Parties in domestic relations actions are required in Rule 24 of the Georgia Uniform Superior Court Rules to create, share and file a Domestic Relations Financial Affidavit (DRFA) throughout the course of their litigation. The affidavit provides a snapshot of your financial status. Attorneys review it in preparation for their examination of their client or in preparation of their cross examination of the opposing party. Judges review it when determining alimony or child support whether at a final hearing or a temporary hearing.
The affidavit is broken out into five different sections: summary, income, assets, expenses and debts. All sections are completed with monthly figures. Review Rule 24 before converting weekly and hourly figures to monthly ones.
The income section requires a party to disclose all income they have available to them. This includes income from rental properties or unemployment in addition to income earned in employment. If you are paid hourly and work full-time, then you should multiply your hourly wage by 174. If you are paid weekly, then you should multiply your weekly rate by 4.35. These factors are listed in Rule 24.2A.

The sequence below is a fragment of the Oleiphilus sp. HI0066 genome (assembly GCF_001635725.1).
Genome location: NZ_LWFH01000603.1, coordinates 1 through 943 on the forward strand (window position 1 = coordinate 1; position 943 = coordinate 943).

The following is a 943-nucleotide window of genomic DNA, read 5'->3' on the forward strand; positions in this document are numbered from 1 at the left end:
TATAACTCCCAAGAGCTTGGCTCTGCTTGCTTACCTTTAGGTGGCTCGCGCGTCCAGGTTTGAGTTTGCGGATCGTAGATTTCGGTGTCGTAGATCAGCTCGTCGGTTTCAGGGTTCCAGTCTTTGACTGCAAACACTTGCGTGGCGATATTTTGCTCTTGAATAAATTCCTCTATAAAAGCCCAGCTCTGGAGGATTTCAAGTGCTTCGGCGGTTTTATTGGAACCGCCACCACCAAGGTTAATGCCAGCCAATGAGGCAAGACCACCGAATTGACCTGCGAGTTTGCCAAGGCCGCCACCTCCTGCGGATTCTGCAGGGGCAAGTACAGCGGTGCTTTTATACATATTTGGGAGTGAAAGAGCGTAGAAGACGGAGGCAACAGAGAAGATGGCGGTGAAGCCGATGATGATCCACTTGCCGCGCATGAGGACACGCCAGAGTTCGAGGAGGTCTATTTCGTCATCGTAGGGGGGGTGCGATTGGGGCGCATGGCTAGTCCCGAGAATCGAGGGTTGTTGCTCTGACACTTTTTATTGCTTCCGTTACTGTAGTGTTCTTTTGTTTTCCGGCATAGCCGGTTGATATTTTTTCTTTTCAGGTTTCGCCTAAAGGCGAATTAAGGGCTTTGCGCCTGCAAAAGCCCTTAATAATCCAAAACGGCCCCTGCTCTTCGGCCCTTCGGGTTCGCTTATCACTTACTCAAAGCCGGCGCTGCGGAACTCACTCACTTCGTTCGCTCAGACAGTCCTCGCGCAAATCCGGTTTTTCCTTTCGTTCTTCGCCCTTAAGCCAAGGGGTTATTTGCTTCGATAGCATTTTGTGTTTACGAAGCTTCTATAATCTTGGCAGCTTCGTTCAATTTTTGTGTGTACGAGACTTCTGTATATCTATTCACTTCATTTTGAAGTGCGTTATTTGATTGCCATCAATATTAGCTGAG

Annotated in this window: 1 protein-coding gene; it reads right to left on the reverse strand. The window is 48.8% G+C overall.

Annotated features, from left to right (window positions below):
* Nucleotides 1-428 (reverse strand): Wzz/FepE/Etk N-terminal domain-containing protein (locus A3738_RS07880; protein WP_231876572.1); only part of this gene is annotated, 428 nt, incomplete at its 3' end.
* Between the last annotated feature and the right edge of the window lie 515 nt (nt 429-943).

The asset section lists the assets available to the affiant. In a divorce, some of the assets may be non-marital or have a non-marital component. For example, prior to the marriage the Wife had a 401(k) through her employer. She left that employer a month before she married and did not contribute to that 401(k) after her marriage. Therefore, 100% of that account is non-marital. Regardless of whether the Husband can stake a claim to her 401(k), she must disclose it on her financial affidavit.
The expense section requires the affiant to list all their expenses they incur each month. For expenses that occur less frequently such as car insurance, the affiant would pro-rate the cost for a month. If you have children, the expense section is very important as expenses you pay for the children may have an impact on the amount of child support you receive or pay.
The last section is the debt section. The affiant is required to list all debts, the balance owed, and the monthly payment. Like the asset section, some of these debts may not be marital in divorce cases.
The summary rolls up each section into a clear summary for a judge or a party to review.
The last page requires the party to sign the affidavit and swear to its accuracy. Therefore, it is important that the affiant carefully review the DRFA before signing it.
Later this week, we will explore why it is so important to have a complete and accurate DRFA.